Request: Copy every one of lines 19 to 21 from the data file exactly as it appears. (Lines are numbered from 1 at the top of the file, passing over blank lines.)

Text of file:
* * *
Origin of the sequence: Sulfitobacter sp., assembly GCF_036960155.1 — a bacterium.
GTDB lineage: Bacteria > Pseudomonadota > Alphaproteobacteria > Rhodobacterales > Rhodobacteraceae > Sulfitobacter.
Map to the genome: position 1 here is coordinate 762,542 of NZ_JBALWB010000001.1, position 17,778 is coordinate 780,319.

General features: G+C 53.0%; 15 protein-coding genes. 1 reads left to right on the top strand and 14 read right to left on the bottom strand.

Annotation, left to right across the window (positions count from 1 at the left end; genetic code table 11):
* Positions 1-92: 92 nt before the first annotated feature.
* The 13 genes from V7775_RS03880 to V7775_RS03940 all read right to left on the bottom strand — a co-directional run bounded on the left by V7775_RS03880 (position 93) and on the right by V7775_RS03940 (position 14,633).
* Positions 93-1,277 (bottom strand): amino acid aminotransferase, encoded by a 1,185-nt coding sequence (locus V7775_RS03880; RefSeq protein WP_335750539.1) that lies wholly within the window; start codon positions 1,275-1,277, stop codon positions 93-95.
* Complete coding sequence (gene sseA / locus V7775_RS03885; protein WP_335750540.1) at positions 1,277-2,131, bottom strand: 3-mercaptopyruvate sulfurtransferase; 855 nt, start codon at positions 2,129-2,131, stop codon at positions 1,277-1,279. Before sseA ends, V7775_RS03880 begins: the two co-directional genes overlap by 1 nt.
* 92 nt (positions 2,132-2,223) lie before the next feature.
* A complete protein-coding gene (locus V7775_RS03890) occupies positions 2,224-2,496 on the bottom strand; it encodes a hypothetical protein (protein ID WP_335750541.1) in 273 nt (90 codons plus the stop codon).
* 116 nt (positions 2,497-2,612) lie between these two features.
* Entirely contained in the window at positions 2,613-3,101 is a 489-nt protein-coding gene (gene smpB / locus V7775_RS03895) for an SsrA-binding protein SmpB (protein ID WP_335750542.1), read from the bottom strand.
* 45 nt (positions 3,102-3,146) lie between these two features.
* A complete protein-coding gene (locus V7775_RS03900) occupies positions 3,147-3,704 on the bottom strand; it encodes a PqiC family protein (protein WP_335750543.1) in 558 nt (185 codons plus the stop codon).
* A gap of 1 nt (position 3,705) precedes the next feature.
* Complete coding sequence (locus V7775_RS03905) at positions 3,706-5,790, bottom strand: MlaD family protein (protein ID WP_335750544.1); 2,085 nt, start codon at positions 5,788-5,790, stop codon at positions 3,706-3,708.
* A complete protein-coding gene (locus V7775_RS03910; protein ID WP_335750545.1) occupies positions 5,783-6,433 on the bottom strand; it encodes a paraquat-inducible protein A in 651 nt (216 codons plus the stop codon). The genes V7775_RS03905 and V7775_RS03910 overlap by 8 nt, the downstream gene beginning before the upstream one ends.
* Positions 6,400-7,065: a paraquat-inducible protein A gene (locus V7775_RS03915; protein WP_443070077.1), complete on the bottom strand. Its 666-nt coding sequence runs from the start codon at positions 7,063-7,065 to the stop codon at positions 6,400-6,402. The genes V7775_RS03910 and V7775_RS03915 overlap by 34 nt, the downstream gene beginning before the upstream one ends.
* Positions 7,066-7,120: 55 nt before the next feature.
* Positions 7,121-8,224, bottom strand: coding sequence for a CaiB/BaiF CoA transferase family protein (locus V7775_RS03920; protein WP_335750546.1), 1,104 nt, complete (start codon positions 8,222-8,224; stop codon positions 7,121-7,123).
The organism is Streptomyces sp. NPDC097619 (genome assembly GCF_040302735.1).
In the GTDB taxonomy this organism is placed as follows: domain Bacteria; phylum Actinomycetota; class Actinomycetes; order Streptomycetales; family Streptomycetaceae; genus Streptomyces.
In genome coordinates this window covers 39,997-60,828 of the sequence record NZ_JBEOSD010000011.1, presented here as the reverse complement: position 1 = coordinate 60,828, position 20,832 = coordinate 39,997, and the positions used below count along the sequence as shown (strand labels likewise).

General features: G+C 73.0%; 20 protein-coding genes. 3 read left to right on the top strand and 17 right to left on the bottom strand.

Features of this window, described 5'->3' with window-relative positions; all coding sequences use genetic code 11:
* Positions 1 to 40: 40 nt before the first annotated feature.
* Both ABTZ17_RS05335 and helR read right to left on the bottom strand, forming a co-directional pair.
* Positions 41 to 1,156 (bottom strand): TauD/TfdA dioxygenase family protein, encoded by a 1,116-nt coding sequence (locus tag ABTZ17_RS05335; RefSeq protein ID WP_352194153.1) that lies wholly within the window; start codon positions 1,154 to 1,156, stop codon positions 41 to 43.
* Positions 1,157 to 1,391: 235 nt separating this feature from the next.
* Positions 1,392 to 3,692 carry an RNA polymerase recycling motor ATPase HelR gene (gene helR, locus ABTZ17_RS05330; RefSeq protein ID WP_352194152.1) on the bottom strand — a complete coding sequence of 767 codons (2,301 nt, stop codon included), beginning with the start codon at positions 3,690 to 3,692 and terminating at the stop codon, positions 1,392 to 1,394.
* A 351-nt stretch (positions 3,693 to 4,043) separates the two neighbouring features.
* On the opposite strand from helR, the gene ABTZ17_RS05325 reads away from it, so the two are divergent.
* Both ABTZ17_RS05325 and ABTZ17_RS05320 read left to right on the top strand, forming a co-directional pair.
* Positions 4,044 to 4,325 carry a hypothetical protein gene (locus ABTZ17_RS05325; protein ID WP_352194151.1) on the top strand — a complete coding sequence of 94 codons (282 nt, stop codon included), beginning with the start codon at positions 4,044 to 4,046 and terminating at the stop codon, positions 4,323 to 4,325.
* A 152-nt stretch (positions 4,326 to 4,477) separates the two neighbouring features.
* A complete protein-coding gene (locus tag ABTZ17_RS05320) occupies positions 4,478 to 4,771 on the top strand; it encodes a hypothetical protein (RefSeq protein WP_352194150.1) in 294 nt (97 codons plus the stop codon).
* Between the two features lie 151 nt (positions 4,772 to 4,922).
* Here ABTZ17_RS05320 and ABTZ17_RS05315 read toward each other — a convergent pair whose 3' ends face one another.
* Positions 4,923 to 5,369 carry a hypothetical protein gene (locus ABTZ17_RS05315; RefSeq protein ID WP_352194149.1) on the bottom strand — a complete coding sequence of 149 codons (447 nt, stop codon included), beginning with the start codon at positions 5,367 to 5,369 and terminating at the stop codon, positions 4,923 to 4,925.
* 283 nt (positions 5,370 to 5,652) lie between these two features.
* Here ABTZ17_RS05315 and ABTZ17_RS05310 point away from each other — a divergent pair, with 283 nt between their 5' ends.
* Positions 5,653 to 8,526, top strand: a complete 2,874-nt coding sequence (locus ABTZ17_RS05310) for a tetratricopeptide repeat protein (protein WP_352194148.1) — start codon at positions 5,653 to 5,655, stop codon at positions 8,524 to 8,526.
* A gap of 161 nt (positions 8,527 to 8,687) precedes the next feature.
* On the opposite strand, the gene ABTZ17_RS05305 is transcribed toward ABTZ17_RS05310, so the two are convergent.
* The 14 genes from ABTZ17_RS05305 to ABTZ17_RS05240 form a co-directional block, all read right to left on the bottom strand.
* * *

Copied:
* Positions 6,400-7,065: a paraquat-inducible protein A gene (locus V7775_RS03915; protein WP_443070077.1), complete on the bottom strand. Its 666-nt coding sequence runs from the start codon at positions 7,063-7,065 to the stop codon at positions 6,400-6,402. The genes V7775_RS03910 and V7775_RS03915 overlap by 34 nt, the downstream gene beginning before the upstream one ends.
* Positions 7,066-7,120: 55 nt before the next feature.
* Positions 7,121-8,224, bottom strand: coding sequence for a CaiB/BaiF CoA transferase family protein (locus V7775_RS03920; protein WP_335750546.1), 1,104 nt, complete (start codon positions 8,222-8,224; stop codon positions 7,121-7,123).